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					<p>Edition here based on <bibl type="author_date" n="Picard 1923">Picard 1923</bibl>: 244.</p>
					<p>Other edition: Hiller von Gaertringen <bibl type="abbr" n="IG XII.Suppl.">IG XII.Suppl.</bibl> 394.</p>
					<p>Cf. also: Sokolowski <bibl type="abbr" n="LSS">LSS</bibl> 73.</p>
					<p>Further bibliography: <bibl type="author_date" n="Seyrig 1927">Seyrig 1927</bibl>: 197; <bibl type="author_date" n="Pirenne-Delforge 1991">Pirenne-Delforge 1991</bibl>; <bibl type="author_date" n="Pirenne-Delforge 1994">Pirenne-Delforge 1994</bibl>.</p>
					
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	    				<head>Text</head>
	    				<ab>
	    					
	    					<lb xml:id="line_1" n="1"/><name type="deity" key="Peitho"><w lemma="Πειθώ">Πειθοῖ</w></name> <name type="animal" key="goat"><w lemma="αἴξ">αἶγα</w></name> <w lemma="οὐδέ">οὐ
	    					
	    					<lb xml:id="line_2" n="2" break="no"/>δὲ</w> <name type="animal" key="swine"><name type="age"><w lemma="χοῖρος">χοῖρον</w></name></name> <w lemma="οὐ">οὐ</w> <name type="authority"><w lemma="θέμις">θέμ<supplied reason="lost">ις</supplied></w></name>.
		
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					<head>Translation</head>
	    				<p>To Peitho neither a goat nor swine (literally: a piglet) is religiously permitted.</p>
					
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					<head>Traduction</head>
					<p>Pour Peitho, ni un caprin ni un porcin (littéralement: porcelet) ne sont religieusement permis.</p>
					
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						<head>Commentary</head>    
<p>This short text is a sacrificial regulation of a type regularly found on Thasos; it would have been set up directly at the cult-site, as a sign for worshippers; and it consists in a form of interdiction (οὐ θέμις, line 2) which is widely prevalent on the island (cf. also Seyrig). In particular, the sacrifice of goats and piglets, or more probably and more broadly, swine in general, is prohibited in a multiplicity of cults known on Thasos: cf. here <ref target="CGRN_17">CGRN 17</ref> (no piglets, or swine more generally, for the Nymphs or Apollo; for the Charites, the same restrictions as for Peitho); <ref target="http://cgrn.ulg.ac.be/CGRN_23">CGRN 23</ref> (no goats for Hera); <ref target="http://cgrn.ulg.ac.be/CGRN_27">CGRN 27</ref> (the same interdictions for Heracles as for Peitho).</p>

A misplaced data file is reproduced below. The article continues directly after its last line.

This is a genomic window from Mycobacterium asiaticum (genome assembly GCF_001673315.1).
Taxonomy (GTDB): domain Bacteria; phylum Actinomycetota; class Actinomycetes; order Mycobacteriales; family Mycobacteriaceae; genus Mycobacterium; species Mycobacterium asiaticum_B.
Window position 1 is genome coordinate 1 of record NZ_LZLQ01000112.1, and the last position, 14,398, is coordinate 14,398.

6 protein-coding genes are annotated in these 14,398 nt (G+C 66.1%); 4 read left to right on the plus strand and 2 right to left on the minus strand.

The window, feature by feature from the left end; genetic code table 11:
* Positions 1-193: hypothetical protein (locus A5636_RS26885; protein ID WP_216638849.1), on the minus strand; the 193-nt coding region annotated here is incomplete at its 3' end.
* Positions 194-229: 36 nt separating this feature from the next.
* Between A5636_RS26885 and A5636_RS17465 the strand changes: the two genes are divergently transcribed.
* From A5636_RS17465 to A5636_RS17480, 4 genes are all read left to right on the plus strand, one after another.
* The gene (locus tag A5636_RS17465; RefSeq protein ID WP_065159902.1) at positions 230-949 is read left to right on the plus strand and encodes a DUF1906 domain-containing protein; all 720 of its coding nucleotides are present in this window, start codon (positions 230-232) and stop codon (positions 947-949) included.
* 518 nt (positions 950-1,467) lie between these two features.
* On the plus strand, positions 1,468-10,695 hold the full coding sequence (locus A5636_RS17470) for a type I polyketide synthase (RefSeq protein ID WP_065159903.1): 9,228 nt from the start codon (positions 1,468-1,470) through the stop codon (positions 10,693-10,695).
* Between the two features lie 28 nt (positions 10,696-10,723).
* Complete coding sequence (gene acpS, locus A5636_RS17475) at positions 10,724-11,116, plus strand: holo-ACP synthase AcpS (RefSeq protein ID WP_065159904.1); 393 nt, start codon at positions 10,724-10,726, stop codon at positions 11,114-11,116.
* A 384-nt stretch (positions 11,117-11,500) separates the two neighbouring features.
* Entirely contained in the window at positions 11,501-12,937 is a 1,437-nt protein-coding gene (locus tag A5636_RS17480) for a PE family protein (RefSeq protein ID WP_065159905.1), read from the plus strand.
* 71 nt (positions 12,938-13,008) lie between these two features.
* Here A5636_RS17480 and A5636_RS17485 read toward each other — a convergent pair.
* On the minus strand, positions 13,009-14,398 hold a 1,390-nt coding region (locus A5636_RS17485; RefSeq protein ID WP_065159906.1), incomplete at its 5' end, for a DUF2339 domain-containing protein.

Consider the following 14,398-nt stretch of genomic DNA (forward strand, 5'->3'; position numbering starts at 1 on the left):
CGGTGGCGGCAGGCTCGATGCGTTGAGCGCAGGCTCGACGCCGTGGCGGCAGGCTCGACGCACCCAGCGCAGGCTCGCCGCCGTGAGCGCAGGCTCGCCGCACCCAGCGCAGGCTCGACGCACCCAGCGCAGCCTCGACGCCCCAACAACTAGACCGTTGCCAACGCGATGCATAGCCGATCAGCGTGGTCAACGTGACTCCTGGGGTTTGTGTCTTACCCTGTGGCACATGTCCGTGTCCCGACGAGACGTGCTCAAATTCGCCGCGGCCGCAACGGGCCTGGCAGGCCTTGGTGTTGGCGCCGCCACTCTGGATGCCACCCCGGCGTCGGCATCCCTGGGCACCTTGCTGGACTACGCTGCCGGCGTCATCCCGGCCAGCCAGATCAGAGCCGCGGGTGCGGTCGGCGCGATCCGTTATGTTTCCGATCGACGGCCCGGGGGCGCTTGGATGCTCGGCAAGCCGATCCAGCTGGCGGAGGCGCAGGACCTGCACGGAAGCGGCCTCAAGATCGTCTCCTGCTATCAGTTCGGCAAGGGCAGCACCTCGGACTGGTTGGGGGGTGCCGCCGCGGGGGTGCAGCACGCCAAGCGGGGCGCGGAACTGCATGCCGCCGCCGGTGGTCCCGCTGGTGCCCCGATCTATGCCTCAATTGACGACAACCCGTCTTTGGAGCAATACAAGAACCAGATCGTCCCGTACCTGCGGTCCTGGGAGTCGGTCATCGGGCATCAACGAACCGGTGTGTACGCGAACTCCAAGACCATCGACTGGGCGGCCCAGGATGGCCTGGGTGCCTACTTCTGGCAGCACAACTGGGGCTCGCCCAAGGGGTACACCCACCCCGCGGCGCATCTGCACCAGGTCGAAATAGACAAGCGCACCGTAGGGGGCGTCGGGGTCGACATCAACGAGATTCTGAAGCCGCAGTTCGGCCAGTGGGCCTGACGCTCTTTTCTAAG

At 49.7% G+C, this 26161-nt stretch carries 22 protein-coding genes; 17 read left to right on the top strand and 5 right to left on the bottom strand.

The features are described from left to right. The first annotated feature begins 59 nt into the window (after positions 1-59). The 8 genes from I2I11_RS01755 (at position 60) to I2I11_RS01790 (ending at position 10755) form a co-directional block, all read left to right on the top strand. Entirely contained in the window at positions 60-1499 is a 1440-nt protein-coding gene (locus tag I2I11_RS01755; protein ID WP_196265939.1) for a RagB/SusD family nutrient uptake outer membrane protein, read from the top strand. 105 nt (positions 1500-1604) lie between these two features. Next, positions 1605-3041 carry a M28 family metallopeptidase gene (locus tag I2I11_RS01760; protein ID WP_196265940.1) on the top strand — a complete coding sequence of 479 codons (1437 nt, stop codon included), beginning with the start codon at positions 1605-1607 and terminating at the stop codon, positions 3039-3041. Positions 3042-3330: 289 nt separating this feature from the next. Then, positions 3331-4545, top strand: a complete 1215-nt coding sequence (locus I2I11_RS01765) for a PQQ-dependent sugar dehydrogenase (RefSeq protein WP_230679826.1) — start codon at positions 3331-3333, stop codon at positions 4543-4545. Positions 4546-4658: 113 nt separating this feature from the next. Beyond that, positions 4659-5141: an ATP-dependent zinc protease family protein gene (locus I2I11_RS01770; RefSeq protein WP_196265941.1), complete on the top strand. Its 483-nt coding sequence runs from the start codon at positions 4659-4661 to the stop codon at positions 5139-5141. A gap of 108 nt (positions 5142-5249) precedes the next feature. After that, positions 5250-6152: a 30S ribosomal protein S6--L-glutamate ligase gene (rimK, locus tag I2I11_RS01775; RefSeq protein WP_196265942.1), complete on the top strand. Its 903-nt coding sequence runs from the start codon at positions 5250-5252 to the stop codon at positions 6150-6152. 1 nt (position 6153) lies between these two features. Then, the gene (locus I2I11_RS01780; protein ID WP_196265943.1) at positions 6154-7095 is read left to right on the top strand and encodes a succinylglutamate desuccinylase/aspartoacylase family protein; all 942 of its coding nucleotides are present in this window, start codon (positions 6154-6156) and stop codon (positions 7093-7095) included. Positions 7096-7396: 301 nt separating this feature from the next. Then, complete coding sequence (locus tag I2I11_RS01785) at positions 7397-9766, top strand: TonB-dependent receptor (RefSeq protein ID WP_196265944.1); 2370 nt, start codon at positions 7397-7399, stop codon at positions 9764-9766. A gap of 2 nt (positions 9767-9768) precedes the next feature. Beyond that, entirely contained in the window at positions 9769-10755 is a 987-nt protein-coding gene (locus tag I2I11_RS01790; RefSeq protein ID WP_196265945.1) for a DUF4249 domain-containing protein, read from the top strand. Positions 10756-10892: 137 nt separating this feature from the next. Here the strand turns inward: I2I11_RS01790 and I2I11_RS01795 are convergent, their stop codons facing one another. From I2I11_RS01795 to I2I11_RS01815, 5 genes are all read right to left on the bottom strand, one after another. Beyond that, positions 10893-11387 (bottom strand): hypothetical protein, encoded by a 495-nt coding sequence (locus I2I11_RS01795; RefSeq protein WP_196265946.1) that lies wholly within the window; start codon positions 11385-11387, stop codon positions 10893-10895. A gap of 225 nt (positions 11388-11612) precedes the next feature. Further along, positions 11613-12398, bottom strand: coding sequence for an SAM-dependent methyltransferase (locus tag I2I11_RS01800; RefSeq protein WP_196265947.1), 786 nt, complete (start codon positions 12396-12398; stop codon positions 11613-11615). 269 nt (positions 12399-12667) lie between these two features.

<p>The figure of Peitho, the goddess personifying persuasion, is attested already in Hesiod, where she adorns Pandora together with the Graces (<title>Op.</title> 73-75). As a feminine power, she is often associated with Aphrodite and the Charites (Peitho and the Graces: cf. Sokolowski; Peitho and Aphrodite: cf. Pirenne-Delforge 1991 and 1994). On Thasos, the cult of the Charites had the same sacrificial restrictions as the cult of Peitho (see again <ref target="CGRN_17">CGRN 17</ref>), which may suggest a connection between the cults of these goddesses. However, given the findspot of the inscription near the prytaneion, it might also be tempting to think that Peitho was worshipped here as a goddess of rhetorical (rather than sexual) persuasion, with her cult-site close to the center of the city and its political institutions (for the cult of Peitho by magistrates, see esp. Pirenne-Delforge 1994: 471); for the cult of Peitho in the present Collection, cf. notably <ref target="CGRN_136">CGRN 136</ref>, with a mention of "statues" (plural) in the sanctuary of Aphrodite Pandemos in Athens, again in a strongly civic context.</p>